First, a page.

Last night mr politician made arrangements of going to church the whole year and were it not for curfew he’d call pastor, bishop, evangelists and ushers to have him saved straight away,

Last night mr politician didn’t sleep not because there was kesha and fireworks at KICC but was thinking on how to revert the mindset of voters, because 2022 is so near,

Last night mr politician was thinking on where to find good marrum to make the roads at least passable, he was thinking on how to flooded the dispensaries around with quinine and Panadol as if malaria is the only sickness around

I like sleep but last night I hardly dozed off because of dozens of goals I kept strategizing on,

What another 12 wanting months, months of self-realization and charm,

It was late to sleep on because of time just because he that thinks it’s too early is sure to come too late,

Start now… Work now its just January start leveling those mountains now

Thank you

By Musau Poet



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Bro! Bro! Listen to my voice however frail

Tomorrow is next year, tomorrow is another opportunity to see life

Be sober enough to see through glasses of the sun and see how the rays points many unmasked opportunities within us

Bro what lies behind us and before us are tiny matters compared to what lies within us, see through the sunglasses of commitment and your life will always be at the beach of success

You see good bro, reading books gifts you with the opportunity to learn but positive drive towards life will always push for your name to be on some book for others to read and you to earn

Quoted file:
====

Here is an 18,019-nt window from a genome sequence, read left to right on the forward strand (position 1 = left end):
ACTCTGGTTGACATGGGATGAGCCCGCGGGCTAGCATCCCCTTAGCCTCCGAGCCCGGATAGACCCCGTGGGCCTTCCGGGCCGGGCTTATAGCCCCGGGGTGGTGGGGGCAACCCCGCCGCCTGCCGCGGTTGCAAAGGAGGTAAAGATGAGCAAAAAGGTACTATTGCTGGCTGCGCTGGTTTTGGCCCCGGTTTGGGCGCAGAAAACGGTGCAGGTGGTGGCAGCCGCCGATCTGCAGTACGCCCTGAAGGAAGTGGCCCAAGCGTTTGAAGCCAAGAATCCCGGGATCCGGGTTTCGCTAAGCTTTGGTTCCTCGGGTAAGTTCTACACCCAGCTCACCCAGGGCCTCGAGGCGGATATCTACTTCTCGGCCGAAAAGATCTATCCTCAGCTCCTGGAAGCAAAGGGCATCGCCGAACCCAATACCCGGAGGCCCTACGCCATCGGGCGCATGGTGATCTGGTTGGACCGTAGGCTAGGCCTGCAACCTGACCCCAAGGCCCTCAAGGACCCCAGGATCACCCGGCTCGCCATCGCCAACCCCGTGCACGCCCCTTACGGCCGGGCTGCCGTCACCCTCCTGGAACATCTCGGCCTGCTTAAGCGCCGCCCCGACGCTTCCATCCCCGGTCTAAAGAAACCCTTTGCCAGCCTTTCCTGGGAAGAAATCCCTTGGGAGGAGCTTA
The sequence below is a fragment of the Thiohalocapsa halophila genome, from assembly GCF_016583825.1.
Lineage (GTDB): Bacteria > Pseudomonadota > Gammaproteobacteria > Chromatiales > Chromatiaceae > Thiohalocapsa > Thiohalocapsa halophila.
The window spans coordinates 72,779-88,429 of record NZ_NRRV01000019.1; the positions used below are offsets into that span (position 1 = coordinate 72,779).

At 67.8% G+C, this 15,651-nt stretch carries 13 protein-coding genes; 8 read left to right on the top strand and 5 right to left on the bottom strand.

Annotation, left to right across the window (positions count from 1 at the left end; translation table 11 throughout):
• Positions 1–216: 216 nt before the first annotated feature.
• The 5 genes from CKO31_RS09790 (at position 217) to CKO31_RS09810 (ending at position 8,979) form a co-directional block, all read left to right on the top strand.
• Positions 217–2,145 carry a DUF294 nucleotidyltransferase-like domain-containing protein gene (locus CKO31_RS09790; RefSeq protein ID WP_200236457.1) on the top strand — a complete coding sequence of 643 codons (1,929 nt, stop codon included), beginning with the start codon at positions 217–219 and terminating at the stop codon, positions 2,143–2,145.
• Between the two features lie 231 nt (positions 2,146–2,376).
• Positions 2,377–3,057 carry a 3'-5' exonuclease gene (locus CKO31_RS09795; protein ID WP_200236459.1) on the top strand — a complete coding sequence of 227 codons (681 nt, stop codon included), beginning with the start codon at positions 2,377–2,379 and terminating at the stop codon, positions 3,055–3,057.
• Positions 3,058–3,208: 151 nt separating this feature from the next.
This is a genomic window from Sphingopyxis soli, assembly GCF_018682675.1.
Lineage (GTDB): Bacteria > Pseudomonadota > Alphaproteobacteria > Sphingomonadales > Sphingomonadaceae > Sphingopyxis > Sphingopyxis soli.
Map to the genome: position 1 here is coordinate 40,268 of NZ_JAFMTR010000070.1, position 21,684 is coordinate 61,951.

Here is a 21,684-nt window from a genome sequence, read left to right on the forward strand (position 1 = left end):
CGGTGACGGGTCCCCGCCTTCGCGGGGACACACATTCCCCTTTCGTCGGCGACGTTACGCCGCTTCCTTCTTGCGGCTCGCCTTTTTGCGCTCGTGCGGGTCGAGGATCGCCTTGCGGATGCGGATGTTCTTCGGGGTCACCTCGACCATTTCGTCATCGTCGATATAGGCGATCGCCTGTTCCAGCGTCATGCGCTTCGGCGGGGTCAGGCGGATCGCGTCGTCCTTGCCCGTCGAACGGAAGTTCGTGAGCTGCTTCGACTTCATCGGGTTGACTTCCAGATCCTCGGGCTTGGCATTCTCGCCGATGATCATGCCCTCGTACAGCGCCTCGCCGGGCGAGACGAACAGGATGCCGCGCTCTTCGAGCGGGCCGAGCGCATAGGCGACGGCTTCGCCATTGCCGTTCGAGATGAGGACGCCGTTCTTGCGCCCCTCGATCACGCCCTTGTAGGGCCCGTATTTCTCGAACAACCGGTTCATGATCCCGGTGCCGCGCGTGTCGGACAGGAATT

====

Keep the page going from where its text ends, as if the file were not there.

Remember today’s kesha, how we prayed alot but bro, our allotries are just before our striving hands

It’s difficult but difficult is not synonymous to impossibility, it’s just that it had to be difficult so that sacrifice and consistency can appear in one of the pages of human life and not just a dictionary,

For few people know how to read and write but everyone must know how to learn

It’s not difficult when you’re yet to try, don’t complain of the heights of mountains you never tried climbing, just make a start and the ending will be worthwhile

You see bro, life is funny, everything may look similar for men but different all together, when you’re giving up, someone else is making another try,

When you feel like giving up, breakthrough from your troubles is always very near just hold on for a moment and your ending will be the start of your momentum

Bro, time is the only fundamental resource everyone has to partake any endeavor, so choose between 24 troubles and 24 opportunities,

Time can’t keep you or take you anyware, keep time and meet your own set deadlines before you meet others’

Bro, not everyone is a player, not everyone can sport a game but everyone has to game his goals and be involved in his/ her own success story and development

Bro, am not a prophet, but I admit you are a champion 🏆 nothing is beyond your reach


Tomorrow good sister go buy a magazine and read of the many female chartered companies,

Buy a newspaper and see how hardwork is the perfect match of beauty, see, read of the many female occupied offices

Look at your feet and be swift of chasing your own dreams, look at your hands and directly be involved in your success story, get in touch with success

Tomorrow, siz go visit those who ate from the cherries of youthfulness and are fat of tummy and foot, ask them “how’s life?” and pinch your ears and cease that opportunity of making something out of life

Nothing siz is permanent in that office even the stepple pins move from one bunch of papers to another,

Believe me you can be the next manager for you are worth you plus a packet of chips 😉